Cancer accounts for 28.3 per cent of all deaths and is the greatest cause of premature death. 100 new cases of cancer are diagnosed daily in Victoria, and 30 Victorians die from cancer every day.
Melanoma is Australia’s national cancer, with Australians experiencing 12 times the global incidence. In 2018 – the most recent figures available from Cancer Council Victoria – there were 3097 invasive melanomas, making it the fifth most common invasive cancer in Victoria. However, this tells only half the story.
There were also 4682 in situ (or early) melanomas. Overall, Victorians had 7779 melanomas diagnosed in 2018. This makes melanoma the most common cancer diagnosed in Victoria – more common than breast cancer, prostate cancer, bowel cancer or lung cancer.
Breakthroughs in early detection of melanoma through screening and whole-body photography mean that most melanomas are detected early, treated early and over 95% of patients diagnosed with melanoma survive.
Improved survival means there are more than 75,000 melanoma survivors in Victoria.
This month’s Journal of the American Academy of Dermatology carries a dire warning for melanoma survivors.
Within five years, 8 per cent will have developed a second melanoma and with each passing year the risk of getting a subsequent melanoma increases.
The most worrying feature about the findings is that specialist examination detected only 20 per cent of these new melanomas. The other 80 per cent were discovered only through total body photography and sequential dermatoscopic documentation.
Professor Rod Sinclair, Fellow of the Australasian College of Dermatology, Professor of Dermatology at the University of Melbourne and Director of Sinclair Dermatology, said: “Melanoma survivors have a real risk of developing a second primary melanomas; 8 per cent will have one within five years and probably double that will develop a second primary melanoma within 10 years. The second melanoma is often more dangerous than the first. Melanoma survivors would benefit greatly from new, automated skin imaging technology.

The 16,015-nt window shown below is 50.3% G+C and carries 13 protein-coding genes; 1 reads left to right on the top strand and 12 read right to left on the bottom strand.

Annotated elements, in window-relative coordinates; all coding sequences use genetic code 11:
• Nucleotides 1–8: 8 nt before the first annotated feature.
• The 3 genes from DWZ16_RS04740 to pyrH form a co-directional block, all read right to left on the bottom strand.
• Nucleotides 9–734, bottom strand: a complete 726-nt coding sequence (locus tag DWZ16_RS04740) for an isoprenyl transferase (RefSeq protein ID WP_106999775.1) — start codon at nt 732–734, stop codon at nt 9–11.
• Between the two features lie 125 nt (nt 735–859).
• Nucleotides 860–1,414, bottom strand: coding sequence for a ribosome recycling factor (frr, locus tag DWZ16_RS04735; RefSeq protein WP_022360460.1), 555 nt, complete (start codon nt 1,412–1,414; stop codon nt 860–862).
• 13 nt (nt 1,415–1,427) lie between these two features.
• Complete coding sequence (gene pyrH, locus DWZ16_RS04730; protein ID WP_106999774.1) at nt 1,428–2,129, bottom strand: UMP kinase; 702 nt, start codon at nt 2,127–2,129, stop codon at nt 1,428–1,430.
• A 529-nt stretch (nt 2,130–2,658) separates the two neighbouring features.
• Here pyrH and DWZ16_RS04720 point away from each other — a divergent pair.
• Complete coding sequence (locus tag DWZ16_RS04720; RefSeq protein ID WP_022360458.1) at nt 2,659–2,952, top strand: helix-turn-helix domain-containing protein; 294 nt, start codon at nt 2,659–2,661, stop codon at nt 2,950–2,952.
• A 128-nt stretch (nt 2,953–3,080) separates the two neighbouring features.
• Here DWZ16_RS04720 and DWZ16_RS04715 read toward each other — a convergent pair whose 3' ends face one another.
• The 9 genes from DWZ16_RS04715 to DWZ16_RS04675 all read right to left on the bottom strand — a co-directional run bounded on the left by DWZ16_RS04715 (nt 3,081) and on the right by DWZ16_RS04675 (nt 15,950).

“For the past 2 years, we have been using the Canfield VECTRA WB360 whole-body imaging system. The VECTRA imaging system records the entire skin surface and allows dermatologists to accurately monitor for new moles, changing moles and irregular moles that may, in fact, be a melanoma.
“The VECTRA allows us to find melanomas that were previously undetectable – and this is important as early detection offers patients the greatest chance of successful treatment.”
The good news is that 15 VECTRA WB360 skin imaging systems will start to appear across Australia in major teaching hospitals over the next five years following a $10 million grant for melanoma research in 2018. Until then, many melanoma survivors will miss out on essential screening.
Source: CANCER COUNCIL VICTORIA
On December 9 2019, Cancer Council Victoria published Cancer in Victoria: statistics and trends 2018.
Professor Rod Sinclair is Professor of Dermatology at the University of Melbourne and Director of Sinclair Dermatology and Head of Dermatology Investigational Research, Education and Clinical Trials Centre (DIRECT).
The only VECTRA WB360 currently available in Melbourne is located at Professor Sinclair’s private practice, where patients are charged a fee for its use. Professor Sinclair has no financial interest in the company that developed the technology. sinclairdermatology.com.au